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Noam Chomsky’s Linguistics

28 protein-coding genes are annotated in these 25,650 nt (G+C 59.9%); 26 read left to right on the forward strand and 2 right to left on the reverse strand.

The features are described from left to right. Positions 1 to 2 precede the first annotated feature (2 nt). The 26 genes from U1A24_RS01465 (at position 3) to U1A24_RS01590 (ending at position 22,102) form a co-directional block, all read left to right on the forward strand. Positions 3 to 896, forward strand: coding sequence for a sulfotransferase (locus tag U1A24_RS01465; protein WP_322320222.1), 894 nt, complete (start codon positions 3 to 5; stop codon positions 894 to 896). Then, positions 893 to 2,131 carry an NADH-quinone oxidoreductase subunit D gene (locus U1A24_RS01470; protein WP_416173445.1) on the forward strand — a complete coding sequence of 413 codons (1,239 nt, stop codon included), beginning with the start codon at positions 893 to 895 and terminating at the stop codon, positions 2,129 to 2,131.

Avram Noam Chomsky (b. 1928) is an American linguist, philosopher, and political activist. Born in Philadelphia to Jewish émigré parents from Eastern Europe, Chomsky encountered anti-Semitism while young, and also was competitive as a child. His parents were New Deal Democrats, but he embraced the anarchism that he read at left-wing bookstores while visiting relatives in New York. Chomsky began college at the University of Pennsylvania at age 16, earning BA, MA, and PhD degrees in theoretical linguistics, and spent his career teaching and researching, mainly at MIT but also Harvard, Yale, Columbia, the University of Chicago, and elsewhere. His impact on the field of linguistics has been transformative: he is the originator of the universal grammar theory, the theory of generative grammar, and the linguistics minimalist program. He is not without critics, however, and has been involved in intense controversies in the field. Since the 1960s Chomsky has also been a prominent political activist, critical of the U.S. security state, the Vietnam and Iraq Wars, and the War on Terror, and has been arrested several times. In 2017 Chomsky announced would be leaving MIT to teach at the University of Arizona. Chomsky entered the field of linguistics in the 1950s, a time when it lacked an overarching causal theory of language and was primarily concerned with cataloging different forms of speech. Chomsky set out to answer the research question, how are humans able to produce an infinite number of utterances from a finite set of language parts? Chomsky’s theory is biolinguistic, holding that syntactic knowledge is (at least partly) innate, inborn, and genetically transmitted. There is a universal syntax at the level of the deep structure of human language that underlies the variety and differences observed at the surface structure, regardless of social and cultural differences. This is based on observations of language acquisition by children, who while learning are exposed to only a finite subset of language yet acquire the ability to create and understand an infinite number of sentences, including those that have never been uttered before. Generative grammar is the theory by which Chomsky explains this: a limited set of computational rules, expressed in mathematical notation, that enable the universal deep syntactic structures to be transformed into manifold surface structures. In the 1980s, Chomsky posited a difference between i-language (internal language, the mentally represented linguistic knowledge that a speaker has) and e-language (external language, expressions of linguistic behavior, communal bodies of linguistic knowledge, or any other notion of what language is) and argued that i-language was the proper focus of the study of linguistic competence. Chomsky has also argued that recursion, the embedding of smaller language units into larger ones (such as subordinate clauses into larger sentences) is a key universal feature of human language. Chomsky reasons that the human species has a “language acquisition device,” (LAD) and that the task of linguistics is to determine what that is and what constraints it imposes on language. Chomsky’s generative grammar has been explicitly Cartesian in that it posits an innate human capability, and thus in its basic methodology leans towards a rationalist approach of drawing conclusions from first principles rather than empiricism, or drawing conclusions from data. It has often eschewed “corpus linguistics,” the practice of gathering large datasets of actual spoken or symbolic examples of language as used by humans for study. Of note, whatever the biolinguistic LAD might be, generative grammarians have not, as of yet, identified it in the human brain; support for it rests on the “poverty of stimulus” argument, the assumption that children are not exposed to rich enough data to learn language without an innate linguistic ability. Since the 1990s, Chomsky’s Minimalist Program is a research agenda that aims to situate generative grammar in the broader cognitive sciences. Generative grammar has come to dominate linguistics, particularly in North America, but has not evaded criticism and controversies. Already in the 1960s some of Chomsky’s students began to break with him, with some arguing that generative grammar’s necessary division between syntax, which was argued to be universal, and semantics, which are observably not, was not supportable in observed speech. This led to the so-called “Linguistics Wars,” with the most notable public split coming between Chomsky and George Lakoff, whose arguments met harsh public rebuke by Chomsky. Chomsky famously debated the question of human nature with French philosopher and social theorist Michel Foucault on Dutch television in 1971. In the 21st century, controversy over universal grammar centered on the work of linguistDaniel Everett. Everett claimed that the Piraha, a Brazilian Amazonian group, lacked grammatical recursion, a finding that challenged the hypothesis of innate syntax. Generative grammarians criticized his research, however, and Chomsky claimed it had no bearing on the role of universal syntax in language acquisition. Chomsky’s political activism has been rooted in his anarchism. Chomsky identifies as an anarcho-syndicalist or libertarian socialist, although his political thinking is largely derivative -- he has not set out to develop his own political philosophy. One well-known contribution is the propaganda model that he and collaborator Edward S. Herman presented in their 1988 work Manufacturing Consent. Chomsky holds that corporate and state interests distort and suppress facts and reality through the mass media, think tanks, and other ideological institutions in order to maintain social control, while keeping up the appearances of representative democracy. Chomsky has engaged in anti-war and anti-imperialist criticism and activism for which he was arrested several times, and he was put on Nixon’s enemies list. Chomsky was a vocal supporter of the Occupy movement of the early 2010s. Most recently, he has said that Donald Trump’s election poses a threat to the survival of the human species through the increased potential for nuclear war and worsened climate change, and that American complaints about Russian interference in the 2016 election are a joke to the rest of the world, given the U.S. history of involvement in other country’s elections. Chomsky has written over 100 books, in addition to academic articles, opinion pieces, and public speeches, so his thinking is spread across a broad oeuvre. We will read two short texts and an article: 1. What Kind of Creatures Are We?, ( a short book (127 pages) written in 2016 in non-technical language addressing questions of language and human nature. It is available from Amazon for $13 new, as little as $8 used, and $10 on Kindle. 2. Language and Mind (, another short (185 pages) text from 1968 that gives a clear statement of Chomsky’s classic views on the relations between language and human nature. Available on Amazon for $40 new, as little as $19 used, and $20 on Kindle; used copies for as little as $4 can be had on ( 3. John Searle ,“A Special Supplement: Chomsky’s Revolution in Linguistics (,” New York Review of Books, 1972. This is a useful and clear summary of Chomsky’s classic theory of language. Secondary Resources: - The Noam Chomsky Website ( Noam Chomsky’s professor page ( at the University of Arizona - includes contact info and link to course listings. The Chomsky List ( - Noam Chomsky Book List · Where to Start with Noam Chomsky: His Best Books ( Wikipedia: Noam Chomsky (, Linguistics (, Generative Grammar (, Transformational Grammar (, Language Acquisition Device (, Linguistics Wars (, Minimalist Program (, Manufacturing Consent (, Recursion (, Daniel Everett (, Pirahã ( Stanford Encyclopedia of Philosophy: Philosophy of Linguistics (, Computational Linguistics (, Innateness and Language ( Video: Chomsky criticizing the Vietnam War on Firing Line with William F. Buckley, Jr (, 1969. Video: Chomsky-Foucault debate (, 1971, with subtitles. A 1973 exchange in the New York Review of Books (NYRB) between George Lakoff and Chomsky in response to Searle’s “A Special Supplement.” I found this fascinating: the mercilessness of Chomsky’s reply to Lakoff seems unwarranted and gives a taste of the bitterness of the Linguistics Wars: · “Deep Language (,” George Lakoff, NYRB, 1973. · “Chomsky Replies (,” Noam Chomsky, NYRB, 1973. Manufacturing Consent (, Edward S. Herman and Noam Chomsky, Pantheon, 1988 Video: Noam Chomsky - Manufacturing Consent (, 1992 documentary. Another NYRB exchange between Searle and Chomsky from 2002, in which Searle surveys the accomplishments and failures of generative linguistics and Chomsky replies: · “End of the Revolution (,” John Searle, NYRB, 2002 (requires a NYRB subscription). · “Chomsky’s Revolution (,” Sylvain Bromberger, NYRB, 2002. · “Chomsky’s Revolution: An Exchange (,” Noam Chomsky with final reply by John Searle, NYRB, 2002. The Piraha controversy: · “Cultural Constraints on Grammar and Cognition in Piraha (,” Daniel Everett, Cultural Anthropology 46:4, August-October 2005. · “Talk, talk (,” The Economist, 2012 · “Angry Words (,” Chronicle of Higher Education, 2012. Hegemony or Survival: America’s Quest for Global Dominance (, Noam Chomsky, Holt 2004. Video: Requiem for the American Dream (, Chomsky documentary (2016; payment required)